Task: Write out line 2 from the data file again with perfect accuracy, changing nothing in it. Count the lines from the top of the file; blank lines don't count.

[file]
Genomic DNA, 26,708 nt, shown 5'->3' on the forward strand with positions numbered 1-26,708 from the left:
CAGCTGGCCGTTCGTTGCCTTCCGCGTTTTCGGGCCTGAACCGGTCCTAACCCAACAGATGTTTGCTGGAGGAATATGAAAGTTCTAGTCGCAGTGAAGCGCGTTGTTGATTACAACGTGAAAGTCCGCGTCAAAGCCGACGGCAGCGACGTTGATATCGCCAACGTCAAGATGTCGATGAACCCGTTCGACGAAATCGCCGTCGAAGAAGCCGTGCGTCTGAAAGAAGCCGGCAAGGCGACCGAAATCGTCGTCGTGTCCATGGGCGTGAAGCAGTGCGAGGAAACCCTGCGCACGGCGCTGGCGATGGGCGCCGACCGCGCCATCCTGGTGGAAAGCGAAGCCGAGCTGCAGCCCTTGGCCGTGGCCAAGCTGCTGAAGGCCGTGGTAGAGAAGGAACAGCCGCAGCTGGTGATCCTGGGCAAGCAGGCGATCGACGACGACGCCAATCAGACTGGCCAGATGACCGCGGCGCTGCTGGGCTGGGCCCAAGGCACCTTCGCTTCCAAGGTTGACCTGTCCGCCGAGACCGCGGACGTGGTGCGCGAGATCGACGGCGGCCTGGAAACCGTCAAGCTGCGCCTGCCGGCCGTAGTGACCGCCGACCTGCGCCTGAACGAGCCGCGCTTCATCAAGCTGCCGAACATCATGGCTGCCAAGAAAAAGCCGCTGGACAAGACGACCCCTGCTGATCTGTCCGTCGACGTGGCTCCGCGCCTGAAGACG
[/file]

CAGCTGGCCGTTCGTTGCCTTCCGCGTTTTCGGGCCTGAACCGGTCCTAACCCAACAGATGTTTGCTGGAGGAATATGAAAGTTCTAGTCGCAGTGAAGCGCGTTGTTGATTACAACGTGAAAGTCCGCGTCAAAGCCGACGGCAGCGACGTTGATATCGCCAACGTCAAGATGTCGATGAACCCGTTCGACGAAATCGCCGTCGAAGAAGCCGTGCGTCTGAAAGAAGCCGGCAAGGCGACCGAAATCGTCGTCGTGTCCATGGGCGTGAAGCAGTGCGAGGAAACCCTGCGCACGGCGCTGGCGATGGGCGCCGACCGCGCCATCCTGGTGGAAAGCGAAGCCGAGCTGCAGCCCTTGGCCGTGGCCAAGCTGCTGAAGGCCGTGGTAGAGAAGGAACAGCCGCAGCTGGTGATCCTGGGCAAGCAGGCGATCGACGACGACGCCAATCAGACTGGCCAGATGACCGCGGCGCTGCTGGGCTGGGCCCAAGGCACCTTCGCTTCCAAGGTTGACCTGTCCGCCGAGACCGCGGACGTGGTGCGCGAGATCGACGGCGGCCTGGAAACCGTCAAGCTGCGCCTGCCGGCCGTAGTGACCGCCGACCTGCGCCTGAACGAGCCGCGCTTCATCAAGCTGCCGAACATCATGGCTGCCAAGAAAAAGCCGCTGGACAAGACGACCCCTGCTGATCTGTCCGTCGACGTGGCTCCGCGCCTGAAGACG